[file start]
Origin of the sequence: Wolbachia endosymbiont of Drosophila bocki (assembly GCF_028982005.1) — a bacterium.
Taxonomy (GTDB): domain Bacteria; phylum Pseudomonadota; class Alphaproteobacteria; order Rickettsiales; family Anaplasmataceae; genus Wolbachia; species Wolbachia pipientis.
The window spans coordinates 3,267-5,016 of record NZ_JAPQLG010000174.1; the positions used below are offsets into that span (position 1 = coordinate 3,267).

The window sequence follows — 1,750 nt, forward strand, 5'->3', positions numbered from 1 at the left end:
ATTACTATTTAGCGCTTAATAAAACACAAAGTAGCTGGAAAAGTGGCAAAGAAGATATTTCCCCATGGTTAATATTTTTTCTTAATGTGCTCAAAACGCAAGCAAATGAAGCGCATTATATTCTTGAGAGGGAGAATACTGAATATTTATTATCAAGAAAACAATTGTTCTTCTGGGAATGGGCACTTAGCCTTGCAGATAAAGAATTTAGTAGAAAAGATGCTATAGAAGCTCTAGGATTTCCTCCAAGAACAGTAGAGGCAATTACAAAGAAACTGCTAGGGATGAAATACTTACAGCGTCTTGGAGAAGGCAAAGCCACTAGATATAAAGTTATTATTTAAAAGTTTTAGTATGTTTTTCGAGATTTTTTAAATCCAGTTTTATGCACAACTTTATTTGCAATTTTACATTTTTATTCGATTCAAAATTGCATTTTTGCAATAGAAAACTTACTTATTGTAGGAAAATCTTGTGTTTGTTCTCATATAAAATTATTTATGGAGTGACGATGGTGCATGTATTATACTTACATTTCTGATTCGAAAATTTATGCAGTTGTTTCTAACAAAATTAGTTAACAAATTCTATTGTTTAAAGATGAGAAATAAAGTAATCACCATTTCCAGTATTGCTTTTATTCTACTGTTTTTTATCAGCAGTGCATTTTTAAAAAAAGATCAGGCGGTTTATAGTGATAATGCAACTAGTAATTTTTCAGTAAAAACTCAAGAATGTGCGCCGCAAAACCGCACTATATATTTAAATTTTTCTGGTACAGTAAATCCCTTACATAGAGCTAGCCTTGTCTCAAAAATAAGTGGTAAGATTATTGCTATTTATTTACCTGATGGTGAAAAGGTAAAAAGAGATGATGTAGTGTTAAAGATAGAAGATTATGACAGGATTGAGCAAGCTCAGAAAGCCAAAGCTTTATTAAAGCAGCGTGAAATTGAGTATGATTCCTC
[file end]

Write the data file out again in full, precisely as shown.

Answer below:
Origin of the sequence: Wolbachia endosymbiont of Drosophila bocki (assembly GCF_028982005.1) — a bacterium.
Taxonomy (GTDB): domain Bacteria; phylum Pseudomonadota; class Alphaproteobacteria; order Rickettsiales; family Anaplasmataceae; genus Wolbachia; species Wolbachia pipientis.
The window spans coordinates 3,267-5,016 of record NZ_JAPQLG010000174.1; the positions used below are offsets into that span (position 1 = coordinate 3,267).

The window sequence follows — 1,750 nt, forward strand, 5'->3', positions numbered from 1 at the left end:
ATTACTATTTAGCGCTTAATAAAACACAAAGTAGCTGGAAAAGTGGCAAAGAAGATATTTCCCCATGGTTAATATTTTTTCTTAATGTGCTCAAAACGCAAGCAAATGAAGCGCATTATATTCTTGAGAGGGAGAATACTGAATATTTATTATCAAGAAAACAATTGTTCTTCTGGGAATGGGCACTTAGCCTTGCAGATAAAGAATTTAGTAGAAAAGATGCTATAGAAGCTCTAGGATTTCCTCCAAGAACAGTAGAGGCAATTACAAAGAAACTGCTAGGGATGAAATACTTACAGCGTCTTGGAGAAGGCAAAGCCACTAGATATAAAGTTATTATTTAAAAGTTTTAGTATGTTTTTCGAGATTTTTTAAATCCAGTTTTATGCACAACTTTATTTGCAATTTTACATTTTTATTCGATTCAAAATTGCATTTTTGCAATAGAAAACTTACTTATTGTAGGAAAATCTTGTGTTTGTTCTCATATAAAATTATTTATGGAGTGACGATGGTGCATGTATTATACTTACATTTCTGATTCGAAAATTTATGCAGTTGTTTCTAACAAAATTAGTTAACAAATTCTATTGTTTAAAGATGAGAAATAAAGTAATCACCATTTCCAGTATTGCTTTTATTCTACTGTTTTTTATCAGCAGTGCATTTTTAAAAAAAGATCAGGCGGTTTATAGTGATAATGCAACTAGTAATTTTTCAGTAAAAACTCAAGAATGTGCGCCGCAAAACCGCACTATATATTTAAATTTTTCTGGTACAGTAAATCCCTTACATAGAGCTAGCCTTGTCTCAAAAATAAGTGGTAAGATTATTGCTATTTATTTACCTGATGGTGAAAAGGTAAAAAGAGATGATGTAGTGTTAAAGATAGAAGATTATGACAGGATTGAGCAAGCTCAGAAAGCCAAAGCTTTATTAAAGCAGCGTGAAATTGAGTATGATTCCTC